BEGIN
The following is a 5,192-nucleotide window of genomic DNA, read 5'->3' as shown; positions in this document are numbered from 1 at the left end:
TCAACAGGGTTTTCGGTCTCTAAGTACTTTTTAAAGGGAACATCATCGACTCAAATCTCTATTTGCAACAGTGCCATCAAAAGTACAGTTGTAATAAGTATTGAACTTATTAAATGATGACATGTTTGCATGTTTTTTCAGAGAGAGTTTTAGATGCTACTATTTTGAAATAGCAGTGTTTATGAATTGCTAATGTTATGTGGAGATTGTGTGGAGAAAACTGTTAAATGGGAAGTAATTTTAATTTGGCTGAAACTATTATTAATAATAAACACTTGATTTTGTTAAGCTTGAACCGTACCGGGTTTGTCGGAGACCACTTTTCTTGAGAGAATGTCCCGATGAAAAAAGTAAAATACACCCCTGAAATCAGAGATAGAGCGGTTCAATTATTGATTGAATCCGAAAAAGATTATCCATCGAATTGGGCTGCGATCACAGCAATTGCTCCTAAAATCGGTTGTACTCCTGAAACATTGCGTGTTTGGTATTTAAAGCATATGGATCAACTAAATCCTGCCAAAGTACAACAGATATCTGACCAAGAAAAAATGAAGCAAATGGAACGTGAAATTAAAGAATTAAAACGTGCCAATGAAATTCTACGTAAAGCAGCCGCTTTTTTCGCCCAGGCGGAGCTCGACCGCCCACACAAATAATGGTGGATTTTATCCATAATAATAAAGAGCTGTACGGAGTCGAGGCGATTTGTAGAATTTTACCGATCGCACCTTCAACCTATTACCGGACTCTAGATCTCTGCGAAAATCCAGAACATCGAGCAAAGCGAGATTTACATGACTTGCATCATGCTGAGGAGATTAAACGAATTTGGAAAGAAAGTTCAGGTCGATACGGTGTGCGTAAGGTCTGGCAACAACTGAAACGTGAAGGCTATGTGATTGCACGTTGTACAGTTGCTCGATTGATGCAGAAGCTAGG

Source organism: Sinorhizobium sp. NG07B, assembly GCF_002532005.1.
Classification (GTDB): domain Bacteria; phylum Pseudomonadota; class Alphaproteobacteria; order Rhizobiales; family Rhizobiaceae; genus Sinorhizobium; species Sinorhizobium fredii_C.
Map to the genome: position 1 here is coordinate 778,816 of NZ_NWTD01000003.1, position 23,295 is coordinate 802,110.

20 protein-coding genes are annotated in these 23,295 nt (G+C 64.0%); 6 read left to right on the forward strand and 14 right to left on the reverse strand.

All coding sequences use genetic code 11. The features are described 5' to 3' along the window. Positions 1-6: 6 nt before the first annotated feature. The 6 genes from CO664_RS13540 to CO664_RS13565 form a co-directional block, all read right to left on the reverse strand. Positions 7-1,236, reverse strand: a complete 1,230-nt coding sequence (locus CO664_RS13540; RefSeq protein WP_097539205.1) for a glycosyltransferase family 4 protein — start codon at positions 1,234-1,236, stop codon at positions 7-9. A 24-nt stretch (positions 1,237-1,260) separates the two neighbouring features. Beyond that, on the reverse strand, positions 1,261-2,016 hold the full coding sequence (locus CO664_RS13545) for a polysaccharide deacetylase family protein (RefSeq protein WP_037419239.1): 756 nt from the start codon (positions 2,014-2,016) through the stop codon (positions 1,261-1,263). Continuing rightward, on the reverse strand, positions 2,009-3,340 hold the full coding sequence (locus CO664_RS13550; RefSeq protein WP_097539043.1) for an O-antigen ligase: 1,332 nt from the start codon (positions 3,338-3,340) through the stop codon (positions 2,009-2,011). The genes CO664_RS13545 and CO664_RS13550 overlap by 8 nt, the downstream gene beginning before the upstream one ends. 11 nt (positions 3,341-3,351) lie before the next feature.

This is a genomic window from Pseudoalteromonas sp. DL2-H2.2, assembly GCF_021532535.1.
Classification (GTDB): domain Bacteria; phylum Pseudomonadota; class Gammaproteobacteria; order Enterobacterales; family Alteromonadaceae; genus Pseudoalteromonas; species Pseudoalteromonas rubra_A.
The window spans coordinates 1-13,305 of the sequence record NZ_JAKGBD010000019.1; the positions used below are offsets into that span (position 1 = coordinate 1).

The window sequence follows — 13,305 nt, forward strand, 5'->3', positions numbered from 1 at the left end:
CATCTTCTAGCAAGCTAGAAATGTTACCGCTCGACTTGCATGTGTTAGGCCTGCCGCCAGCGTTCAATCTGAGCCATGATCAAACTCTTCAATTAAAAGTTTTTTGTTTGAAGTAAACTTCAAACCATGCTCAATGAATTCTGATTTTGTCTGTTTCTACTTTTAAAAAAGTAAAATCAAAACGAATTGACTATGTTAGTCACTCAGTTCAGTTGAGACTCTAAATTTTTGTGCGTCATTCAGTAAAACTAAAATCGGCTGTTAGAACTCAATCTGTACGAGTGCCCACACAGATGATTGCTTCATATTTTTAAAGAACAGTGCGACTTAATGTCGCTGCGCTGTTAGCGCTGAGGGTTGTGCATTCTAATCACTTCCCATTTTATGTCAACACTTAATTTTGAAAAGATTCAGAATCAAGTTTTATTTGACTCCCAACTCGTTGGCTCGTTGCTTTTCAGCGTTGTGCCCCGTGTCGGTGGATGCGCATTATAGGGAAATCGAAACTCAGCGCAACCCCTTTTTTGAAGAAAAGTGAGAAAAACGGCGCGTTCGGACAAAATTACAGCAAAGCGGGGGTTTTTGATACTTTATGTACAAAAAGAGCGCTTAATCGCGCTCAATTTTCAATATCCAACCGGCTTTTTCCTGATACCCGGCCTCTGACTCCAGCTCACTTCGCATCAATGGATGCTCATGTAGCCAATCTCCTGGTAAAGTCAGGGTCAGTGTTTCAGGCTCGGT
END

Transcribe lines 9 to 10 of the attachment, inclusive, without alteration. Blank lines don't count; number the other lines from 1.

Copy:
Classification (GTDB): domain Bacteria; phylum Pseudomonadota; class Gammaproteobacteria; order Enterobacterales; family Alteromonadaceae; genus Pseudoalteromonas; species Pseudoalteromonas rubra_A.
The window spans coordinates 1-13,305 of the sequence record NZ_JAKGBD010000019.1; the positions used below are offsets into that span (position 1 = coordinate 1).